What is the sculpture garden expansion?
Why does NOMA want an expansion?
Where will it be located?
How does the sculpture garden expansion benefit the community?
What are the benefits of the project?
What storm water management provisions have been incorporated into the project?
Will the garden create additional noise, light, or harm to nature?
What will happen to the Girl Scout cabin on the property?
How much disruption to City Park, during construction and after the expansion?
Who is paying for it?
Will the city pay for upkeep and maintenance?
How will this affect traffic in that area of City Park?
Who are NOMA’s partners on this effort?
When will construction take place?
How does NOMA plan to protect wildlife in the area?
The existing Sydney and Walda Besthoff Sculpture Garden is a five-acre site adjacent to NOMA, housing over 64 sculptures by modern and contemporary artists.
The Sculpture Garden expansion will include an additional six acres of land in New Orleans City Park, with sites for additional sculptures, as well as an amphitheatre and stage, pedestrian bridges and walkways, a sculpture pavilion, and an outdoor learning environment. Like the existing garden, it will be free and open to the public seven days a week.
NOMA’s initiative to expand the sculpture garden, and keep it free to the public, is critical to our vision for the future of the museum, especially as we focus on increasing community access to the arts, growing our constituency, and making all of the museum’s spaces learning environments, inside and out.
Set within New Orleans’ historic City Park, the proposed six-acre expansion will include an additional six acres in City Park – an area of land across Franklin D. Roosevelt Mall, bordered by Golf Drive, Berky’s Circle, E. Alferez Drive, and Collins Diboll Circle, adjacent to the New Orleans Museum of Art.
NOMA’s primary mission is to share significant art and artists with the broadest possible public. The expansion will enable NOMA to offer an increase in available programming and learning environments such as film screenings, theater productions, physical wellness classes, community workshops, events, tours, and city-wide festivals. An outdoor classroom at the north edge of the garden will provide a flexible and informal gathering space, offering opportunities for classes and special projects.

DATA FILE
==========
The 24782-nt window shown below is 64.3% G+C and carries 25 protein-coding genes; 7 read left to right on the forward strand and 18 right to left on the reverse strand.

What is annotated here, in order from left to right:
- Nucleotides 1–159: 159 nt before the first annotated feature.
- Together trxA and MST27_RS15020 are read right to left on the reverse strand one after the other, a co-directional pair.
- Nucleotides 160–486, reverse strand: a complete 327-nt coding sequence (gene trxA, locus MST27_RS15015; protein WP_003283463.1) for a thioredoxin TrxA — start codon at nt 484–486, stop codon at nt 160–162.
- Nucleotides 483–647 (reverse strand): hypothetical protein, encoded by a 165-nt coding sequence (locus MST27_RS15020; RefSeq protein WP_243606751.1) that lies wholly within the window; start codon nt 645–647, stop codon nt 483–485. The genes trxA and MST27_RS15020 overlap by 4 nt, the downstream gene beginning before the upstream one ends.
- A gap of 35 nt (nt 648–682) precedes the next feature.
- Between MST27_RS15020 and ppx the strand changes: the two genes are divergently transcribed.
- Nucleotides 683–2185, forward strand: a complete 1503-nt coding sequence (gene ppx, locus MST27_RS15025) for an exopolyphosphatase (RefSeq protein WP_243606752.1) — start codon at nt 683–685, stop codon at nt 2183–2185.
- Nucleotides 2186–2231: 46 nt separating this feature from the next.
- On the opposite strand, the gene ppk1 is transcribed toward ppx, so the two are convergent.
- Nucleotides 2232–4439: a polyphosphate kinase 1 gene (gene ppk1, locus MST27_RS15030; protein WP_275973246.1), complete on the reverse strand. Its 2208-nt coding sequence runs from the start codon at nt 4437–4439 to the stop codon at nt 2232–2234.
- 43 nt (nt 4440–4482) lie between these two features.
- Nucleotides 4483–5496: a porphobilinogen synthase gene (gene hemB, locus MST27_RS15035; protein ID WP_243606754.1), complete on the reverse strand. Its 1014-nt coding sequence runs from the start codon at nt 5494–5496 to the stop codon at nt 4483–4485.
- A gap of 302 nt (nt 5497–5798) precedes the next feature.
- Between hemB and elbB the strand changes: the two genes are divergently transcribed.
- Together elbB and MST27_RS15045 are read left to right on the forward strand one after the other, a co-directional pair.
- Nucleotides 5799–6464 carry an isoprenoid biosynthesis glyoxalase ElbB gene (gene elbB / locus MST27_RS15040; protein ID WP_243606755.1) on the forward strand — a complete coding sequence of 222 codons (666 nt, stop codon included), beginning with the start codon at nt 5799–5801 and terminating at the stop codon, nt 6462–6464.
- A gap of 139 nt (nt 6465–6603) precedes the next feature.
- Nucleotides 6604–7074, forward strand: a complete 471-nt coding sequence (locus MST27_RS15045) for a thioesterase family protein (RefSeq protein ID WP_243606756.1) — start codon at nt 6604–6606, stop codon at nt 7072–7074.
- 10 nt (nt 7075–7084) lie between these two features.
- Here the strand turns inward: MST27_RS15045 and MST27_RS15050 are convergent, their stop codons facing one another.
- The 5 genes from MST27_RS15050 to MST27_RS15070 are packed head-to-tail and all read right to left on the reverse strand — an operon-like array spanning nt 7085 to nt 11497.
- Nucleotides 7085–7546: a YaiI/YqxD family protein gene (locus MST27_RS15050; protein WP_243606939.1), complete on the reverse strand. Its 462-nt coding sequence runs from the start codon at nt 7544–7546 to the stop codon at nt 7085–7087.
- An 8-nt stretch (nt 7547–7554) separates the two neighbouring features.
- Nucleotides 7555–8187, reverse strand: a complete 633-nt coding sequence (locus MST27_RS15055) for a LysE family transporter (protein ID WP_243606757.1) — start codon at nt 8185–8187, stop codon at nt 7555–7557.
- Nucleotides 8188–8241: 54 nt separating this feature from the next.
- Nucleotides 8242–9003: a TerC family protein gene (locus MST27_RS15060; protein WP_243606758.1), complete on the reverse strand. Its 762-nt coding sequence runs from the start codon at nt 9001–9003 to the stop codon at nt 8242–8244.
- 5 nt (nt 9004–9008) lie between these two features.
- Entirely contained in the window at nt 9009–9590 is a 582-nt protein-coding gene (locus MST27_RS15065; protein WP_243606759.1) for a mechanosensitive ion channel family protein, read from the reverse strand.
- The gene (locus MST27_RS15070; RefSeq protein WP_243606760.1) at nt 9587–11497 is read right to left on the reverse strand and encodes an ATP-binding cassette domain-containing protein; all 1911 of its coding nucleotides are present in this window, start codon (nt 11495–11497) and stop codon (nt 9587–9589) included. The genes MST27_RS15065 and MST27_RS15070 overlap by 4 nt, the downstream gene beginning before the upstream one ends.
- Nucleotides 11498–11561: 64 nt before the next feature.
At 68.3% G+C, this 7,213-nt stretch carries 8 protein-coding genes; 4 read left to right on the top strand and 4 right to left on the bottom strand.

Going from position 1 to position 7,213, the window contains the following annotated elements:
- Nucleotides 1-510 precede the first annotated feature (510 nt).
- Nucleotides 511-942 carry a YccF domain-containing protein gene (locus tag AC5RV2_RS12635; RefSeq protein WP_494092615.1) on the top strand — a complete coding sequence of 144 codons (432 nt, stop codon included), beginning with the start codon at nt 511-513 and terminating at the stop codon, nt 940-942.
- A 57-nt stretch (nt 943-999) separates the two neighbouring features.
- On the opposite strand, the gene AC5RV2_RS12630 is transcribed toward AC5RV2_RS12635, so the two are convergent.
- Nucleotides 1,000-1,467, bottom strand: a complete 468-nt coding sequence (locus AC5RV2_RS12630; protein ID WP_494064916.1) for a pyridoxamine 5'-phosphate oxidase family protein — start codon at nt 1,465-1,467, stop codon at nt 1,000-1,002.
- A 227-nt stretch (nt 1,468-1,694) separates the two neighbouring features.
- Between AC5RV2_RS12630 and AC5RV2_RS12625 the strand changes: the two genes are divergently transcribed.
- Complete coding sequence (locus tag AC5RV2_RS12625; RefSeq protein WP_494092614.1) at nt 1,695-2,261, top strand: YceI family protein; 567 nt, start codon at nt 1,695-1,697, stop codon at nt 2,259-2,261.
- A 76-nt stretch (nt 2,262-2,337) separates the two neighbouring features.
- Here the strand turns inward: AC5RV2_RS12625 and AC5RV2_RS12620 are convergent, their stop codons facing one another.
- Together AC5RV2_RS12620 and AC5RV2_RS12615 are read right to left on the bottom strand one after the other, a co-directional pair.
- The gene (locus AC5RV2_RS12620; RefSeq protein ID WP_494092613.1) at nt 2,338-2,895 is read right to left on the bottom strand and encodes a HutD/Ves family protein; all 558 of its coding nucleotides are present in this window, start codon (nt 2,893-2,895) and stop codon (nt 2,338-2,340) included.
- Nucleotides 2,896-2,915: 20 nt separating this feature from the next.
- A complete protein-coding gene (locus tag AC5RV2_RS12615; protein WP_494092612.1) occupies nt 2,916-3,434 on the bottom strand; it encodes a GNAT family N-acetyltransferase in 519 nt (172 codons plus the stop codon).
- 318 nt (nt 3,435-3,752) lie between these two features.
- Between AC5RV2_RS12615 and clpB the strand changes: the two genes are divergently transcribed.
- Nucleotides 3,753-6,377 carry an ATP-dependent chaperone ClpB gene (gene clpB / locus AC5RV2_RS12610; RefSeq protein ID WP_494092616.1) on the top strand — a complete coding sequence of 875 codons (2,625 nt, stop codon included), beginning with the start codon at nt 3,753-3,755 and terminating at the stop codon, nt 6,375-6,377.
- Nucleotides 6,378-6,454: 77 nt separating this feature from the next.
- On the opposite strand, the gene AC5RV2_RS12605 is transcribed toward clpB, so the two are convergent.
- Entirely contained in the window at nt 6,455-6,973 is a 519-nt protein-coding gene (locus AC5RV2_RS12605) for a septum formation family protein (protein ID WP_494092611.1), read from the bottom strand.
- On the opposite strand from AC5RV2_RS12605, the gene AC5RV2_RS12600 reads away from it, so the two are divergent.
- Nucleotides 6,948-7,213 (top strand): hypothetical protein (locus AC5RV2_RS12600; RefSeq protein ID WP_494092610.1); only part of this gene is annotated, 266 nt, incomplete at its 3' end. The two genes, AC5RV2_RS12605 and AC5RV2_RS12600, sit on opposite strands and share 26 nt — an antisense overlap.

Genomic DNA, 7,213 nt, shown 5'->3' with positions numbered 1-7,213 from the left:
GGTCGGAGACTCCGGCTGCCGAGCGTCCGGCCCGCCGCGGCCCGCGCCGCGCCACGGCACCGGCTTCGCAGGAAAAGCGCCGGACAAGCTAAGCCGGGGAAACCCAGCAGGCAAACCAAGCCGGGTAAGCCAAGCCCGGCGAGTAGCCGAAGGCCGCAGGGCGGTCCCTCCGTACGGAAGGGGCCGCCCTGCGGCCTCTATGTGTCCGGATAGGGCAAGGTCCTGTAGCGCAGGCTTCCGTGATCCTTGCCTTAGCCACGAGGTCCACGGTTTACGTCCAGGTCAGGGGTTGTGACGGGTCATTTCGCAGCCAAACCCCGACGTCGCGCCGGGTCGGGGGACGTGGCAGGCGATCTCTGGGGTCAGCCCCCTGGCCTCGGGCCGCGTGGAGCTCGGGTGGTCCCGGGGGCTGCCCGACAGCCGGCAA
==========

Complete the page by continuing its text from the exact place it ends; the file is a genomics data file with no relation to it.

In addition to the site-specific productions and performances in the sculpture garden expansion, the diverse character of the vegetation and lagoon setting offers many opportunities for artists to create work and for visitors to experience sculpture. Like the Sydney and Walda Besthoff Sculpture Garden, the expansion will be free, and open to the public seven days a week.
The Sculpture Garden expansion will serve as an incubator for creative experiences, a civic resource uniting artists and audiences, and a destination for interdisciplinary arts in New Orleans. Additionally, the expansion incorporates vegetation indigenous to the region as a setting for the experience of sculpture and the performing arts.
The lagoon provides the focus of the sculpture garden expansion. The existing lagoon within the perimeters of the sculpture garden expansion area will be reshaped to emphasize the expanse of the open water, and is designed to capture, clean and aerate water as a healthy and sustainable resource. Reshaping and stabilizing the lagoon shoreline will increase storage capacity, improve water quality and reduce loads on the municipal drainage system.
Will the garden create any harm to nature?
Environmental impact has been at the forefront of our planning. The engineering and environmental professionals working on this project have been addressing environmental concerns since its inception. We are going about the design process with utmost respect to the citizens of New Orleans, New Orleans City Park, and surrounding areas.